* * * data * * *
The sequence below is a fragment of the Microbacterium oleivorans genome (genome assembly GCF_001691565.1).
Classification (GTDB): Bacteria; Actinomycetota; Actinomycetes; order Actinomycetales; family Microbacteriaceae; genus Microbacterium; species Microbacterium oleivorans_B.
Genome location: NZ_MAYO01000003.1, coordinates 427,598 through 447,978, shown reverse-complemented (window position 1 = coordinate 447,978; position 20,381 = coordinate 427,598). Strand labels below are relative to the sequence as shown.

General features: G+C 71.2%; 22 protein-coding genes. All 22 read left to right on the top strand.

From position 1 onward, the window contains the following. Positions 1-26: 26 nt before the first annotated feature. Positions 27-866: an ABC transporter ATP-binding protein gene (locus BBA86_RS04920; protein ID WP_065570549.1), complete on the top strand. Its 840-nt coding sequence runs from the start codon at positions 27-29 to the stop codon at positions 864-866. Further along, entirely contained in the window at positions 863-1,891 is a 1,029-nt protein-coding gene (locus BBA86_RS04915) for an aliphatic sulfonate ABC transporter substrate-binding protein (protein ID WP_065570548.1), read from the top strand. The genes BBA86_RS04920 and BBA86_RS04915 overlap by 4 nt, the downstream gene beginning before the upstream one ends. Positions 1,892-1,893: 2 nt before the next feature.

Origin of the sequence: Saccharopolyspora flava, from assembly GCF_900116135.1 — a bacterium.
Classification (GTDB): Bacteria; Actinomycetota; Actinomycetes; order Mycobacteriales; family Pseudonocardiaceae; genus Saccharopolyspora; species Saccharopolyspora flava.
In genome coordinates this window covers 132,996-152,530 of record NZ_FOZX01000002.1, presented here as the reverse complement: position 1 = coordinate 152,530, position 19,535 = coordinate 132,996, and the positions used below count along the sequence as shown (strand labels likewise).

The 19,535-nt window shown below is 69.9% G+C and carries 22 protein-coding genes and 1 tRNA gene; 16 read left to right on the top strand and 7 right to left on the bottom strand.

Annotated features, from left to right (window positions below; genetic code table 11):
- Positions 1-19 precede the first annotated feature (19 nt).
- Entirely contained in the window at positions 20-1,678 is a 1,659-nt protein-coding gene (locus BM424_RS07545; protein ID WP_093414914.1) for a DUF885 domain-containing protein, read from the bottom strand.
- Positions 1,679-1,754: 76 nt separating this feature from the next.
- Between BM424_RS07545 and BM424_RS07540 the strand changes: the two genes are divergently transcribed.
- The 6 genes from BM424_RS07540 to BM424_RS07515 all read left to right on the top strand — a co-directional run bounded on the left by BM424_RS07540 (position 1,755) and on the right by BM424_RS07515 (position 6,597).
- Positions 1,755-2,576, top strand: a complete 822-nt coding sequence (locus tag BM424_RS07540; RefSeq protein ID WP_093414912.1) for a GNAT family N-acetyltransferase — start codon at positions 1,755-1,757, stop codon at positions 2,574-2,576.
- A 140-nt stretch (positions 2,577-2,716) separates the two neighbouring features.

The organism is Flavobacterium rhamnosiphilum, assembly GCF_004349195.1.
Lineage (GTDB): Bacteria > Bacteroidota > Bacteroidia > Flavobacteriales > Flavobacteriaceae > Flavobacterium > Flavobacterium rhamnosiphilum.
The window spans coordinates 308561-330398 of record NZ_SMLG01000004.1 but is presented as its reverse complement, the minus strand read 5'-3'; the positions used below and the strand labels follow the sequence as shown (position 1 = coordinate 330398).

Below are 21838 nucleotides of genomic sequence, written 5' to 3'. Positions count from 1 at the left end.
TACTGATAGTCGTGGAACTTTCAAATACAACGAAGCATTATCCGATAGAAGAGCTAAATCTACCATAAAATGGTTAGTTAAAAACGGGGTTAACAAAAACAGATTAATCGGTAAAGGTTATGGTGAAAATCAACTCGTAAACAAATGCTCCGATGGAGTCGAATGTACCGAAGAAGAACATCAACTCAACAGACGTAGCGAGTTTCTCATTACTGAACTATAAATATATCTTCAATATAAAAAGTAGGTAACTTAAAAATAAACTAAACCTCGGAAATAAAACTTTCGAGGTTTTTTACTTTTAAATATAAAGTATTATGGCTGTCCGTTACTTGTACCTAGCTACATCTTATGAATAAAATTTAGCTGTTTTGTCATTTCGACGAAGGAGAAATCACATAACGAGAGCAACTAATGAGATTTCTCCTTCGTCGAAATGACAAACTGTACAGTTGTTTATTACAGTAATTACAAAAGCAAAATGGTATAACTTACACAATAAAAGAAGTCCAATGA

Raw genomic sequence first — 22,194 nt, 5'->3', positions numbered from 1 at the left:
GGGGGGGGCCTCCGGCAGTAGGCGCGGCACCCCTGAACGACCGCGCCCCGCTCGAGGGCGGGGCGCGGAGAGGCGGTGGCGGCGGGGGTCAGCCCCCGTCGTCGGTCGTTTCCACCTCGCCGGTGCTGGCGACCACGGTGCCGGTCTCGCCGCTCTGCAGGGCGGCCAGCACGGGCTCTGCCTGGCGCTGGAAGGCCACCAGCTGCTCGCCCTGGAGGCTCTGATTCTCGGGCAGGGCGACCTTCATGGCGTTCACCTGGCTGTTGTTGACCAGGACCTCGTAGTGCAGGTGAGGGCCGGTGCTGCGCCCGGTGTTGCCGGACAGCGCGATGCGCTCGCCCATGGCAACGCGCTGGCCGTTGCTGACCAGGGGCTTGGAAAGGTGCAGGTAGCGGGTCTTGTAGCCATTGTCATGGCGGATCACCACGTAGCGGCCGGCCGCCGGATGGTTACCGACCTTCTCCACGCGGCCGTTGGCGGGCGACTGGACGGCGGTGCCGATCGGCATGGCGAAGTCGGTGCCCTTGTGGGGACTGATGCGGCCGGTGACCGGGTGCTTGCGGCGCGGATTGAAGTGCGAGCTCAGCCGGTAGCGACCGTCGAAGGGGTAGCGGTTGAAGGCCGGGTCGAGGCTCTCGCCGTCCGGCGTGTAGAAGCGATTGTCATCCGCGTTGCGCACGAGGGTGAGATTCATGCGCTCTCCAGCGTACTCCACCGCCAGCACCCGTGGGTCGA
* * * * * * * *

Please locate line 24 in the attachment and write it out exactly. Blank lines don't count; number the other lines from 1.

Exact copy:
GGGGGGGGCCTCCGGCAGTAGGCGCGGCACCCCTGAACGACCGCGCCCCGCTCGAGGGCGGGGCGCGGAGAGGCGGTGGCGGCGGGGGTCAGCCCCCGTCGTCGGTCGTTTCCACCTCGCCGGTGCTGGCGACCACGGTGCCGGTCTCGCCGCTCTGCAGGGCGGCCAGCACGGGCTCTGCCTGGCGCTGGAAGGCCACCAGCTGCTCGCCCTGGAGGCTCTGATTCTCGGGCAGGGCGACCTTCATGGCGTTCACCTGGCTGTTGTTGACCAGGACCTCGTAGTGCAGGTGAGGGCCGGTGCTGCGCCCGGTGTTGCCGGACAGCGCGATGCGCTCGCCCATGGCAACGCGCTGGCCGTTGCTGACCAGGGGCTTGGAAAGGTGCAGGTAGCGGGTCTTGTAGCCATTGTCATGGCGGATCACCACGTAGCGGCCGGCCGCCGGATGGTTACCGACCTTCTCCACGCGGCCGTTGGCGGGCGACTGGACGGCGGTGCCGATCGGCATGGCGAAGTCGGTGCCCTTGTGGGGACTGATGCGGCCGGTGACCGGGTGCTTGCGGCGCGGATTGAAGTGCGAGCTCAGCCGGTAGCGACCGTCGAAGGGGTAGCGGTTGAAGGCCGGGTCGAGGCTCTCGCCGTCCGGCGTGTAGAAGCGATTGTCATCCGCGTTGCGCACGAGGGTGAGATTCATGCGCTCTCCAGCGTACTCCACCGCCAGCACCCGTGGGTCGA